An example hereof may be Richard the First, who behaved himself sƯ nobly in service, against the pagans, that he obtained the name of Cieur de Lion, that is, Richard with the lion's heart. Is this then the reward that we receive for so great desert? Is there no other city, nor kingdom, nor country that is fallen from them but we? Or be we the first that must be sacrificed by the leaguists, in example of all others;' because we most sincerely profess the truth, and most defend them that are oppressed for the gospel

But is it our Queen, the lanthorn and light of true religion, that they so much envy, because she hath reforined the church in her own kingdom? Hath she done any thing else than did those good kings of

• The title assumed by the French King.

a

israel, David, Hezekiah, and Jehoshaphat? Hath she sought any other way than her most royal father, and her virtuous brother, as an inheritance left unto her, together with the kingdom? or any other way than Queen Mary her sister sometimes followed, and, no doubt, but would have so continued, if she had not been seduced by certain parasites of that sinful man; and, perhaps, by some corrupt Pool *, that came from the river Tiber? Let them shew me, if it be not the self same way, that the most Christian King, Lucius, her antient predecessor, received from Eleutherius, fourteen-bundred years past; which Eleutherius had received the same from them which heard the apostles? Have not we shewed and proved, a thousand times a thousand, by writing, hy disputation, by preaching, by conference, and many other ways, the persons by whom, the times wherein, and the matters whereof, every particular piece and patch of their religion is framed ? Which things (with the presumptuous affirination of their vain opinions lately devised, either by curious · heads, or by emulation of the learned, or of a fond zeal without knowledge, or for the increase of pomp and riches) laid a-part from our religion, they shall find themselves unawares, in the self-same truth which we profess.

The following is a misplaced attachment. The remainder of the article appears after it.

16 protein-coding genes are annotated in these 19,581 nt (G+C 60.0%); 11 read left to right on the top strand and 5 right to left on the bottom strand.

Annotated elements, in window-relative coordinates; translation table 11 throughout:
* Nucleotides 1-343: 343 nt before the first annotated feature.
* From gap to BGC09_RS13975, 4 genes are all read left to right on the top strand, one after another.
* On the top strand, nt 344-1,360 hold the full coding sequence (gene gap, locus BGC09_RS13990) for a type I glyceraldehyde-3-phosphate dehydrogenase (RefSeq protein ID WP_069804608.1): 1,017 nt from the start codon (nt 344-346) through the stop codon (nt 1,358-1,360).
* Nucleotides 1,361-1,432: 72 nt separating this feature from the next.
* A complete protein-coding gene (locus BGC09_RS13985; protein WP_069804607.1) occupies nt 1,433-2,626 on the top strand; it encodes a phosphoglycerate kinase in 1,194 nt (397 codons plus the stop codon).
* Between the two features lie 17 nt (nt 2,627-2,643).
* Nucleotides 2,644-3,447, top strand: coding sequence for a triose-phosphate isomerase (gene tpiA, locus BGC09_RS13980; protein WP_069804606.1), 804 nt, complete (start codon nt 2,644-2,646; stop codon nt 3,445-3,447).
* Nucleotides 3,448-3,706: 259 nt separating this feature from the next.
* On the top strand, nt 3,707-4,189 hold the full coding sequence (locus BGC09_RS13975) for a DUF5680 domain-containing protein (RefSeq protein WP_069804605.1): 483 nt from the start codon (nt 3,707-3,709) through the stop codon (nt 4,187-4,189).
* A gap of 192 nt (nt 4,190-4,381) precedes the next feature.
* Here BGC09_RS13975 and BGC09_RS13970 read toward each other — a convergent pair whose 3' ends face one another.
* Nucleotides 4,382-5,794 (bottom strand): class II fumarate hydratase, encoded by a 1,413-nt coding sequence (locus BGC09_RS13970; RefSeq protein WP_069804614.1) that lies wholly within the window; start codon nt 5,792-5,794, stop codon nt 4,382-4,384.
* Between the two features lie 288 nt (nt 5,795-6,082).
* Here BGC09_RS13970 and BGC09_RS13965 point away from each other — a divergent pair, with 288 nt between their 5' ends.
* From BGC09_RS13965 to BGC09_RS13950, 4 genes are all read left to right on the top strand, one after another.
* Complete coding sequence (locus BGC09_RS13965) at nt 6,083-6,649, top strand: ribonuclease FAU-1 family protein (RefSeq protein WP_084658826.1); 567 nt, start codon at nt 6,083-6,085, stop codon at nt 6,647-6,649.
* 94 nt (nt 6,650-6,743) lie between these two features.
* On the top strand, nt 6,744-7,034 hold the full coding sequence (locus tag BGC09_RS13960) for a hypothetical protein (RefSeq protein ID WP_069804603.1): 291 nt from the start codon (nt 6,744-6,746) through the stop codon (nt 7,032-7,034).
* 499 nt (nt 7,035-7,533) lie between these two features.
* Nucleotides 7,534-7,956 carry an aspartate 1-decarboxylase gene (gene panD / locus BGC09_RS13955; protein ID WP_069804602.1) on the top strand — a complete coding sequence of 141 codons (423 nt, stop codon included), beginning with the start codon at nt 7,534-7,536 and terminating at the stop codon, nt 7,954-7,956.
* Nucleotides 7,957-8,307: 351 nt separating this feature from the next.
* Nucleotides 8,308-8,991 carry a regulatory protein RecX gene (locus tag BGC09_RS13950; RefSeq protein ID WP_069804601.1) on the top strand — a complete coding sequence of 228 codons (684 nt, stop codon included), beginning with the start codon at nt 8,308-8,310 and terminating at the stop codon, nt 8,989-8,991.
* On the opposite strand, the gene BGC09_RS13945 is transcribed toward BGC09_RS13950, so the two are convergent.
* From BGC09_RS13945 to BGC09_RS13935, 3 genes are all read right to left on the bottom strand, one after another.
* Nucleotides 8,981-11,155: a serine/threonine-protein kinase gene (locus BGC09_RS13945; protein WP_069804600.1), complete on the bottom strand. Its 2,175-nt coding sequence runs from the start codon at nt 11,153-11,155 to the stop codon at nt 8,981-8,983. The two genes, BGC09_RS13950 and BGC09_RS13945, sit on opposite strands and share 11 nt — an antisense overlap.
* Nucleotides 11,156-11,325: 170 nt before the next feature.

Wherefore, then, are they of the holy leagueť so deeply offended with the government of so excellent a princess, that they should seek to bereave her of her kingdom, before they have well examined the question, and to repute her as a schismatic before they well know her religion? No doubt, but she daily speaketh unto God, and saith : " Plead thou my cause, O Lord, and fight thou with them that fight against me.” For she carrieth the testimony of a good conscience, that she seeketh no glory nor praise anto herself, but peace and tranquillity unto the church ; she seeketh not the dominions of other princes, but a just defence of her own ; nor to shed any Christian blood, but to save the poor afflicted souls which cry unto her. Hath she ever broken any league with christians, or made any covenant with infidels ? Hath she not always laboured' for peace between Christian princes, and travailed therein to her exceeding charges? She never endeavoured, by any secret or subtle means, to circumvent her neighbours, but what she meant to execute, in deed, that she professed unto the world. She bare not men in hand that she prepared against the Turk, or for the Indies, when she meant to invade her neighbours ; neither did she make any semblance of peace, till she might be fully prepared unto battle: but she hath always dealt plainly and valiantly, and honourably with all promise. She never omitted any good and friendly means to pacification, wbilo any hope of friendship remained. But, when all hope of intreaty was quite extinguished, she fled unto the next remedy, trusting that the mighty God of Jacob, which had many times delivered her, would now also be her defender and keeper.

Alas! What honour shall it be for so great and mighty a princess, to bend their force against so godly and peaceable a queen, that confesseth, as much as they, one and the self-same God in trinity of

• Cardinal Pole, who was sent front Rome, which is situate on the river Tiber in Itals: + Those Pop:sh Princes, who had combined with tiae Pope, to extirpate protestants,